Death, Gender and Sexuality in Contemporary Adolescent Literature
Routledge – 2009 – 208 pages
Knowledge about carnality and its limits provides the agenda for much of the fiction written for adolescent readers today, yet there exists little critical engagement with the ways in which it has been represented in the young adult novel in either discursive, ideological, or rhetorical forms. Death, Gender and Sexuality in Contemporary Adolescent Literature is a pioneering study that addresses these methodological and contextual gaps. Focusing on texts produced since the late-1980s, and drawing on a range of theoretical perspectives, Kathryn James shows how representations of death in young adult literature are invariably associated with issues of sexuality, gender, and power. Under particular scrutiny are the trope of woman/death, the eroticizing and sexualizing of death, and the ways in which the gendered subject is represented in dialogue with the processes of death, dying, and grief. Through close readings of historical literature, fantasy fictions, realistic novels, dead-narrator tales, and texts from genres including Gothic, horror, and post-disaster, James reveals not only how cultural discourses influence and are influenced by literary works, but how relevant the study of death is to adolescent fiction--the literature of "becoming."
"Death is universal and inevitable, which is precisely why James (Deakin Univ, Melbourne, Australia) believes its frequent appearance in adolescent literature, to date little studied, is a topic worthy of analysis…James makes a good case for the application of her ideas to other Anglophone literature, and without doubt she breaks new ground in the study of a topic widely represented in fiction for teens, yet not widely studied…Recommended."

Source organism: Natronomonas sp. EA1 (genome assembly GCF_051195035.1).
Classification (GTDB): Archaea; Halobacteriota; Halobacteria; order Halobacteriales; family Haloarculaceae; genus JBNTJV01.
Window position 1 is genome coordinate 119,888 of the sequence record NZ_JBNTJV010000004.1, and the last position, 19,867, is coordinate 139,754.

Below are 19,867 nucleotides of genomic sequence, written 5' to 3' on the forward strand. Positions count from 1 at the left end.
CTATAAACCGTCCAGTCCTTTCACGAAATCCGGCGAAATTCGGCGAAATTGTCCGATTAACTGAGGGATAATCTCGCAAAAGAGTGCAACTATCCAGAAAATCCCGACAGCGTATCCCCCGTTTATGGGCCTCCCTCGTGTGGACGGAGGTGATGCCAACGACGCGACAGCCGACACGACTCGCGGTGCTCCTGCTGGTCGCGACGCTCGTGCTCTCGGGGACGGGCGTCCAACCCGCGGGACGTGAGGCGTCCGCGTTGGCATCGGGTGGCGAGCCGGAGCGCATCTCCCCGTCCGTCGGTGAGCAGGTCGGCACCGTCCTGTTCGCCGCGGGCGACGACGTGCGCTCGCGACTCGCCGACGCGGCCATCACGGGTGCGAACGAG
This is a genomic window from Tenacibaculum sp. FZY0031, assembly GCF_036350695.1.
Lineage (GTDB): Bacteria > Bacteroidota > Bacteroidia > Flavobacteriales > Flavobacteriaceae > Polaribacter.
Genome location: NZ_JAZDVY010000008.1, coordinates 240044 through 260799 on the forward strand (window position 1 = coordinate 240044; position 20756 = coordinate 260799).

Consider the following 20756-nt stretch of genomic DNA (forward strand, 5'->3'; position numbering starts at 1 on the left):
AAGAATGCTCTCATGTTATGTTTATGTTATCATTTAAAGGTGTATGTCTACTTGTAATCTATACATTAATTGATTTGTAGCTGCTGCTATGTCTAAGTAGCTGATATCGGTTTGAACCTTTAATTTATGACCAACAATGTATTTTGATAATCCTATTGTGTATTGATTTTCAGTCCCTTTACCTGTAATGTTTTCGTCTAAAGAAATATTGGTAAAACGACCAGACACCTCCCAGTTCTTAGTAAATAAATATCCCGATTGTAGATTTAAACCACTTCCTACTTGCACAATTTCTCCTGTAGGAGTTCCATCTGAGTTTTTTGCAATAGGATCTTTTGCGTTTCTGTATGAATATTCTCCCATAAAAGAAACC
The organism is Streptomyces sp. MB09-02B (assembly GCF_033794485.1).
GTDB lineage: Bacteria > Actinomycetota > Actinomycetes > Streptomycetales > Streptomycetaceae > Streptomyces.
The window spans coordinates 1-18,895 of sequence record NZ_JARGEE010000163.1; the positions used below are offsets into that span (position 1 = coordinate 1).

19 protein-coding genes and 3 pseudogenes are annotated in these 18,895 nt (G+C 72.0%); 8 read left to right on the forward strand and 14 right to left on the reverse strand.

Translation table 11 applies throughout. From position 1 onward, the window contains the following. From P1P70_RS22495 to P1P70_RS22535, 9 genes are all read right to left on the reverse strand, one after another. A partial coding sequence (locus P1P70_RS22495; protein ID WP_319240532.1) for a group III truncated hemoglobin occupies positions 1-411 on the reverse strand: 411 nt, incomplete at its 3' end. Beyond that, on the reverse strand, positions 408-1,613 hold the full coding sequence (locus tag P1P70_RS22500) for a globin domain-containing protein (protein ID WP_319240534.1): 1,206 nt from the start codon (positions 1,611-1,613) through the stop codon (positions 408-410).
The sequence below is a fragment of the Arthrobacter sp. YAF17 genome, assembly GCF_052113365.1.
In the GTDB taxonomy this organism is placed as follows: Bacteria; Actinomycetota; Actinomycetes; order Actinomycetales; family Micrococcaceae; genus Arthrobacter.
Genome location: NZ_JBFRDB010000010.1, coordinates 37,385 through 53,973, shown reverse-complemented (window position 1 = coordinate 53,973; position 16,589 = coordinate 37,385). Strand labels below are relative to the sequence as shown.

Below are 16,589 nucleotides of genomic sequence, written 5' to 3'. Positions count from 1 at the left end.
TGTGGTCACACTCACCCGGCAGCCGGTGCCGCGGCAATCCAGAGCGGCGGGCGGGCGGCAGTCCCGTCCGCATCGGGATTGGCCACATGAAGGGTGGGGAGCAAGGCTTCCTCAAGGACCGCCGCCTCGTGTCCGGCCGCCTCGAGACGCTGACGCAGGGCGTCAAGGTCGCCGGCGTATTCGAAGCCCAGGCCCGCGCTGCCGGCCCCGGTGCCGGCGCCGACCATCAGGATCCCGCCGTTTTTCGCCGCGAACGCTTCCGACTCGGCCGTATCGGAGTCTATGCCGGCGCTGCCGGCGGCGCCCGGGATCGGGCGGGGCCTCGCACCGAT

-- Choice, June 2009
'Uncompromising in its refusal to sentimentalise either adolescent experience or its representation, Death, Gender and Sexuality in Contemporary Adolescent Literature forces its readers to confront what is at stake in the ideologies underlying fiction for young adults.' - Shelley King, Times Higher Education Supplement
Series Editor’s Foreword
Introduction: Beginning with Endings: Death in Children’s Literature
Chapter One: Points of Departure: Death, Culture, Representation
Chapter Two: Matilda’s Last Dance: Death and Historical Fiction
Chapter Three: Verisimilitude: Representing Death "In the Real"
Chapter Four: Beyond Consensus Reality: Death and Fantasy Fiction
Chapter Five: Imagined Futures: Death and the Post-Disaster Novel
Conclusion: Mapping the Landscape: The Unknown Country
Kathryn James teaches children's literature at Deakin University, Melbourne. Her publications have appeared in Papers: Explorations into Children’s Literature, Children’s Literature in Education, and New Talents 21C.